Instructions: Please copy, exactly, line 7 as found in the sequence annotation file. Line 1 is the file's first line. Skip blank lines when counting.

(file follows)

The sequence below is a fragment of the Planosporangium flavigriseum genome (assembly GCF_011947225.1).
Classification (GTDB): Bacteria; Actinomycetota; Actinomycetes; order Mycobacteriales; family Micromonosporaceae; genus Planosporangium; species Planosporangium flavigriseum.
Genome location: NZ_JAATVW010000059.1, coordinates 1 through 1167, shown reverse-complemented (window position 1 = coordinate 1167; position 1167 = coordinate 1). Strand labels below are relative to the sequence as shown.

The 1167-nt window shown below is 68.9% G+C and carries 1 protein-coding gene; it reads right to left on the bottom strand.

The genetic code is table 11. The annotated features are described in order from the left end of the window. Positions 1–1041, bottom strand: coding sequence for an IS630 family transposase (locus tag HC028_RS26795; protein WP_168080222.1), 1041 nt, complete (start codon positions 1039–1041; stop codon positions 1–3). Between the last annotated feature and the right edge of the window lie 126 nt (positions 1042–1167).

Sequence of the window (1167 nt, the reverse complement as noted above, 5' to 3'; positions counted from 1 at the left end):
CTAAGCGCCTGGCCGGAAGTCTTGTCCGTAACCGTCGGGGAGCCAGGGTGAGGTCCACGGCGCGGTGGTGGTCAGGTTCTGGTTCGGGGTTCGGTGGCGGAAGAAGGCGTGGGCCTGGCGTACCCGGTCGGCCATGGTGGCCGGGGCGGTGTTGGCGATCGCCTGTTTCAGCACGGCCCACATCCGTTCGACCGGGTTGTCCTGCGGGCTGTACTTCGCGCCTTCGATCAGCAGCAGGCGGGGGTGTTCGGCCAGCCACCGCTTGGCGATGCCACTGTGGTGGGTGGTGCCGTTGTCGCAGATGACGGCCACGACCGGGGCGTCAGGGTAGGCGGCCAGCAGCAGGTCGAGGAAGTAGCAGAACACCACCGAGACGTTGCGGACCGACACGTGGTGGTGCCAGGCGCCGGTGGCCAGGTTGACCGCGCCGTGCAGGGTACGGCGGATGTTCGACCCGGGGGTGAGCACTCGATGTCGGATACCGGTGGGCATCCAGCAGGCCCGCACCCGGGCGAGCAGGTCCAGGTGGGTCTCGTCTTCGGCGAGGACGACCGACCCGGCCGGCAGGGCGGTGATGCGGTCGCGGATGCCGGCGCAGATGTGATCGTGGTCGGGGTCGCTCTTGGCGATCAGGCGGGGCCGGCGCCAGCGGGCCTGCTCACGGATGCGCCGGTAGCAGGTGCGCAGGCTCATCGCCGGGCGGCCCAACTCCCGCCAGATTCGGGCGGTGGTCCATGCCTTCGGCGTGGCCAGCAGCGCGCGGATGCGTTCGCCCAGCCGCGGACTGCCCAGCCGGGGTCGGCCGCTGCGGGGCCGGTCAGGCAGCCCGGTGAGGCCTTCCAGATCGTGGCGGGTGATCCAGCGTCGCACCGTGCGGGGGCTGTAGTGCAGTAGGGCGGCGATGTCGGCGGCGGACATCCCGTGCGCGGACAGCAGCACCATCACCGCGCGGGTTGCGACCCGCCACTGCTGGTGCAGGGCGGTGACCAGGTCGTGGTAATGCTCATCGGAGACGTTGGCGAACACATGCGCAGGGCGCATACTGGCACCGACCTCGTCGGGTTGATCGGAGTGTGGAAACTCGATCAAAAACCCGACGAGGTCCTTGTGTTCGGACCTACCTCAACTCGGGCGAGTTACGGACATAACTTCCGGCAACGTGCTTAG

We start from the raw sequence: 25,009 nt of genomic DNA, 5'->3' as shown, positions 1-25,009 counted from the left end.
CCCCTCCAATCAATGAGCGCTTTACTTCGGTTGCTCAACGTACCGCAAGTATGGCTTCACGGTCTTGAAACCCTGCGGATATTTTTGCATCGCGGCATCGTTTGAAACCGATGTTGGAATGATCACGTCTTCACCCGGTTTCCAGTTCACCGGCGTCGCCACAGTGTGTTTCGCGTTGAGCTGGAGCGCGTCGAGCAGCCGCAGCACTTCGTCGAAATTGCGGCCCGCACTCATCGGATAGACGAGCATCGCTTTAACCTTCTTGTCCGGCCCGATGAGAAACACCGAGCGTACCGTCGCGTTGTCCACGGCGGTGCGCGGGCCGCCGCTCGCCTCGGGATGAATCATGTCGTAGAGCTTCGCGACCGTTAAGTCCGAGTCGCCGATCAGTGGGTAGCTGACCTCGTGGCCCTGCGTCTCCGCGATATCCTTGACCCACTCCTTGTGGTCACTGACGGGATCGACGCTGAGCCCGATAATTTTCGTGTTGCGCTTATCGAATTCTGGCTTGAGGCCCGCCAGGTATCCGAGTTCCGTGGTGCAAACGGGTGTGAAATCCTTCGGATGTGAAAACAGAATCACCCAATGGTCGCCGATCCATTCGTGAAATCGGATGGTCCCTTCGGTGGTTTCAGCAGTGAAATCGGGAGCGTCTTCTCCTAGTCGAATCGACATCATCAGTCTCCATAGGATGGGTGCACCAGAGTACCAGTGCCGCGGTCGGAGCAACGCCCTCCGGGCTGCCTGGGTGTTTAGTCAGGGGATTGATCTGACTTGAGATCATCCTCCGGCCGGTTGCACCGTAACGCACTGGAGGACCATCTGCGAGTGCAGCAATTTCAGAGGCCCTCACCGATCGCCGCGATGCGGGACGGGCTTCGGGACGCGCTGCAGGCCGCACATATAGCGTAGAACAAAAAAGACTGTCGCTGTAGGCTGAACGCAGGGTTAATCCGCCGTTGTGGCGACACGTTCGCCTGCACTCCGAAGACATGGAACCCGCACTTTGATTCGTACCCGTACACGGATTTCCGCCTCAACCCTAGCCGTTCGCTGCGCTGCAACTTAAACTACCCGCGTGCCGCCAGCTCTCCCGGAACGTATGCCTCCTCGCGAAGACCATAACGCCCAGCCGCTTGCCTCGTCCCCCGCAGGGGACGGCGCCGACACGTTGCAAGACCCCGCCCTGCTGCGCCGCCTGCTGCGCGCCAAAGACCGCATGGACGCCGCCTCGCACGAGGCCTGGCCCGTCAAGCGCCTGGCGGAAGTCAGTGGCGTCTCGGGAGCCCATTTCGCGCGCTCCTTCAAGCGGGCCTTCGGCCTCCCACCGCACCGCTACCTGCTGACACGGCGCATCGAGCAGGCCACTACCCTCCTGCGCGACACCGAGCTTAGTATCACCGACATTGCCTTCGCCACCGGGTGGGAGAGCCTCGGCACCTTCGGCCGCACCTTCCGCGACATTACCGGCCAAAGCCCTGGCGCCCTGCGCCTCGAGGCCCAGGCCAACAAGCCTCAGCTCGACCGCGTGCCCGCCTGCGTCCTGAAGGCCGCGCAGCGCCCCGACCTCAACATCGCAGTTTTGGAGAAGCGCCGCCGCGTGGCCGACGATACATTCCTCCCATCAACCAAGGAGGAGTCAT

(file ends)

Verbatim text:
CTAAGCGCCTGGCCGGAAGTCTTGTCCGTAACCGTCGGGGAGCCAGGGTGAGGTCCACGGCGCGGTGGTGGTCAGGTTCTGGTTCGGGGTTCGGTGGCGGAAGAAGGCGTGGGCCTGGCGTACCCGGTCGGCCATGGTGGCCGGGGCGGTGTTGGCGATCGCCTGTTTCAGCACGGCCCACATCCGTTCGACCGGGTTGTCCTGCGGGCTGTACTTCGCGCCTTCGATCAGCAGCAGGCGGGGGTGTTCGGCCAGCCACCGCTTGGCGATGCCACTGTGGTGGGTGGTGCCGTTGTCGCAGATGACGGCCACGACCGGGGCGTCAGGGTAGGCGGCCAGCAGCAGGTCGAGGAAGTAGCAGAACACCACCGAGACGTTGCGGACCGACACGTGGTGGTGCCAGGCGCCGGTGGCCAGGTTGACCGCGCCGTGCAGGGTACGGCGGATGTTCGACCCGGGGGTGAGCACTCGATGTCGGATACCGGTGGGCATCCAGCAGGCCCGCACCCGGGCGAGCAGGTCCAGGTGGGTCTCGTCTTCGGCGAGGACGACCGACCCGGCCGGCAGGGCGGTGATGCGGTCGCGGATGCCGGCGCAGATGTGATCGTGGTCGGGGTCGCTCTTGGCGATCAGGCGGGGCCGGCGCCAGCGGGCCTGCTCACGGATGCGCCGGTAGCAGGTGCGCAGGCTCATCGCCGGGCGGCCCAACTCCCGCCAGATTCGGGCGGTGGTCCATGCCTTCGGCGTGGCCAGCAGCGCGCGGATGCGTTCGCCCAGCCGCGGACTGCCCAGCCGGGGTCGGCCGCTGCGGGGCCGGTCAGGCAGCCCGGTGAGGCCTTCCAGATCGTGGCGGGTGATCCAGCGTCGCACCGTGCGGGGGCTGTAGTGCAGTAGGGCGGCGATGTCGGCGGCGGACATCCCGTGCGCGGACAGCAGCACCATCACCGCGCGGGTTGCGACCCGCCACTGCTGGTGCAGGGCGGTGACCAGGTCGTGGTAATGCTCATCGGAGACGTTGGCGAACACATGCGCAGGGCGCATACTGGCACCGACCTCGTCGGGTTGATCGGAGTGTGGAAACTCGATCAAAAACCCGACGAGGTCCTTGTGTTCGGACCTACCTCAACTCGGGCGAGTTACGGACATAACTTCCGGCAACGTGCTTAG